GJELTEN: Well, Renee, Roxana Saberi, of course, is a journalist. She's filed for NPR, among other news organizations. She was in Tehran working on a book, we understand, from her father. She is an Iranian-American with duel nationality. In January, she was arrested, allegedly for buying alcohol. Then there was additional charges added later on. She was charged with reporting without press credentials. And then finally, last month, she was convicted of espionage, of spying for the United States. The United States said those charges were baseless, but they did result in a very serious sentence of eight years.

MONTAGNE: Now, one thing: This case developed as the Obama administration was reaching out to Iran, then this case sort of came into the picture. President Obama himself called for her release. Is it too early to assess the impact on U.S. relations with Iran, both that it happened and that now she's been released?

GJELTEN: Well, it certainly is a good sign. I think what we can say is that her continued detention would certainly have been a barrier to better relations between the United States and Iran. We can't say that this alone is going to make much of a difference in terms of that relationship, but it certainly can't hurt, Renee.

MONTAGNE: Tom, thanks very much.

GJELTEN: Thank you.

MONTAGNE: That's NPR's Tom Gjelten on news today that journalist Roxana Saberi has been freed from prison. We'll continue to bring you news as we learn more, and you can keep up with developments at our Web site: npr.org.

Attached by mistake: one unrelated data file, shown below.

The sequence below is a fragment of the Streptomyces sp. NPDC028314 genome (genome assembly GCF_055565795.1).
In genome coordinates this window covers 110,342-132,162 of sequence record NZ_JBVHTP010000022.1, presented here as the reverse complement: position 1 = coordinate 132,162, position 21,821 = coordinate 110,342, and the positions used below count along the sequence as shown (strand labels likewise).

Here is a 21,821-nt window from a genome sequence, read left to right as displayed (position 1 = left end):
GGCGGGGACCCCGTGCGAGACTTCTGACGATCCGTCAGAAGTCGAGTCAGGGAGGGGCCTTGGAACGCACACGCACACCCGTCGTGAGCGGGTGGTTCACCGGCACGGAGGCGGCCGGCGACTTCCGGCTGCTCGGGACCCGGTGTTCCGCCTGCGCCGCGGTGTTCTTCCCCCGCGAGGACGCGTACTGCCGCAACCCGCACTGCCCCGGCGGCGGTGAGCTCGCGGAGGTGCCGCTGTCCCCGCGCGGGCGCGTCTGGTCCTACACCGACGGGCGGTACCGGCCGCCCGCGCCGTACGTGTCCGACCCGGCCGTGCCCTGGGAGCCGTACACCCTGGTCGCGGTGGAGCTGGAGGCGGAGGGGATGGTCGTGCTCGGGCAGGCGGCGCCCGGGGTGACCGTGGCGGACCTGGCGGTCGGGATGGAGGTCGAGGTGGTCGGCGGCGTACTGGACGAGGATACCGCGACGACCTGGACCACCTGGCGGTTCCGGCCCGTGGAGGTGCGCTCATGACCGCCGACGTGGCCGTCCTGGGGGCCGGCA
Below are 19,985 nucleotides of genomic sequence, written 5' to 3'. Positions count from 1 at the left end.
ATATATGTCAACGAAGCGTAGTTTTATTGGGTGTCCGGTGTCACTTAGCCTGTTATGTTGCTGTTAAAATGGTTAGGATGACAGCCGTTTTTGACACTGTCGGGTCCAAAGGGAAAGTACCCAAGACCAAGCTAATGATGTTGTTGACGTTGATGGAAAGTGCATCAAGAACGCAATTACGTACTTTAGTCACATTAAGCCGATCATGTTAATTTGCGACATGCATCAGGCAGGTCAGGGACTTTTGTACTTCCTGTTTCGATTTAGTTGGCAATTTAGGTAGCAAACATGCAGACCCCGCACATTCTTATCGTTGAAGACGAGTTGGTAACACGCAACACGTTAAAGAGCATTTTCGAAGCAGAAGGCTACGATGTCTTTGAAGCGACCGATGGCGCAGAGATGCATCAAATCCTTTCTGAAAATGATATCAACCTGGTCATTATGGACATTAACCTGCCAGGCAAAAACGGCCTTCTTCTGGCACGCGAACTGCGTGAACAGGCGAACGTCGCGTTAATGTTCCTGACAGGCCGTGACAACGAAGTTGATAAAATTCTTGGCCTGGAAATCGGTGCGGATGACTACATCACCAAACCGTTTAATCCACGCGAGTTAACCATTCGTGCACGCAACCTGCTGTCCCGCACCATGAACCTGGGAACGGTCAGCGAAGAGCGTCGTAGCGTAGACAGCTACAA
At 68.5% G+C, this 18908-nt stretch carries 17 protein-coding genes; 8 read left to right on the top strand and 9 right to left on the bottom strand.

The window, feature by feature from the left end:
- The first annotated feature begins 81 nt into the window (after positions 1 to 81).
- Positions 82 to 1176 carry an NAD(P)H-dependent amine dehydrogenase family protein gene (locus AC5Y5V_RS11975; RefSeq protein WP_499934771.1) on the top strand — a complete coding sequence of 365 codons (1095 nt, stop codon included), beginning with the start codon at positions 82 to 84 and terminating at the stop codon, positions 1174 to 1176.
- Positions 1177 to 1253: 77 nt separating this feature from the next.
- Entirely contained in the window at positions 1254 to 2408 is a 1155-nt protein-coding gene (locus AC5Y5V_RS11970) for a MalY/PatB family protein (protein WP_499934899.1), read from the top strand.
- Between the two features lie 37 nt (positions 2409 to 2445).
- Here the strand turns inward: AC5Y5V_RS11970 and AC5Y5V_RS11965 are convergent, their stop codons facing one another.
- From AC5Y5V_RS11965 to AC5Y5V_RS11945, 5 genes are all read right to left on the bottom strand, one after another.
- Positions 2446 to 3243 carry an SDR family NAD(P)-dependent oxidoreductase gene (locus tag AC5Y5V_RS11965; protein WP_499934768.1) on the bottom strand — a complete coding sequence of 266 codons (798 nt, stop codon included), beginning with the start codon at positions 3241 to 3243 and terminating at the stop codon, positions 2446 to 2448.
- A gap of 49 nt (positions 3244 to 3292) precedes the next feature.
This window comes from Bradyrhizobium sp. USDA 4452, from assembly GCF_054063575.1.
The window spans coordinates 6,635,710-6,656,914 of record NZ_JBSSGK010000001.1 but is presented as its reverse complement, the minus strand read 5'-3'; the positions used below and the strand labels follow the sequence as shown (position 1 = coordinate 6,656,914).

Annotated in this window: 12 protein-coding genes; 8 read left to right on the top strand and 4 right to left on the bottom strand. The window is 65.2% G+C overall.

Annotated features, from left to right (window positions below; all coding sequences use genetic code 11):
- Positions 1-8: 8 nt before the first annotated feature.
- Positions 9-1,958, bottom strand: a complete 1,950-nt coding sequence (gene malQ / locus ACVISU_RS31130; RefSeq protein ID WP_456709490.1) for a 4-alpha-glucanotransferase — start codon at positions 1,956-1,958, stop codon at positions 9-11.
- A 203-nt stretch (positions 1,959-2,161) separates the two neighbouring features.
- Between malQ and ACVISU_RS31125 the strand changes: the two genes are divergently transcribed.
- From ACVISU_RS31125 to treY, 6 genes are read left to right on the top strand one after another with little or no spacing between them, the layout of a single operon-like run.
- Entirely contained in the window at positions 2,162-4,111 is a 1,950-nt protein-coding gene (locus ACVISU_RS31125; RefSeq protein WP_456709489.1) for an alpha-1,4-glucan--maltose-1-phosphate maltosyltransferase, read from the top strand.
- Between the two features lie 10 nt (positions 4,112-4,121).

Copyright © 2009 NPR. All rights reserved. Visit our website terms of use and permissions pages at www.npr.org for further information.

NPR transcripts are created on a rush deadline by Verb8tm, Inc., an NPR contractor, and produced using a proprietary transcription process developed with NPR. This text may not be in its final form and may be updated or revised in the future. Accuracy and availability may vary. The authoritative record of NPR’s programming is the audio record.

Iran Releases Jailed U.S. Journalist Saberi

In this photo taken before her arrest, Roxana Saberi poses with schoolchildren in Iran. Courtesy of Reza Saberi hide caption

toggle caption
Courtesy of Reza Saberi

In this photo taken before her arrest, Roxana Saberi poses with schoolchildren in Iran.

Courtesy of Reza Saberi

In Focus

North Dakota Sen. Byron Dorgan Speaks With Renee Montagne On Morning Edition

  • Download
  • <iframe src="https://www.npr.org/player/embed/103999681/104016618" width="100%" height="290" frameborder="0" scrolling="no" title="NPR embedded audio player">

Tom Gjelten Discusses Saberi's Release On Morning Edition

  • Download
  • <iframe src="https://www.npr.org/player/embed/103999681/104002348" width="100%" height="290" frameborder="0" scrolling="no" title="NPR embedded audio player">

Renee Montagne Talks With New York Times Reporter Nazila Fathi On Morning Edition

  • Download
  • <iframe src="https://www.npr.org/player/embed/103999681/104001175" width="100%" height="290" frameborder="0" scrolling="no" title="NPR embedded audio player">

Key Dates In Saberi Case

Jan. 31 — Roxana Saberi is arrested in Iran.

  

April 8 — Saberi, who is being held at Tehran's Evin prison, is charged with espionage.

  

April 13 — The American journalist appears for a one-day trial held behind closed doors.

  

April 18 — Saberi is sentenced to eight years in prison by Iran's Revolutionary Court.

  

April 25 — Reza Saberi announces that his daughter has already begun a hunger strike, which lasts for two weeks. Roxana Saberi's attorney appeals the conviction.

  

May 11 — Saberi is released from Evin prison after an appeals court cuts her jail term to a two-year suspended sentence.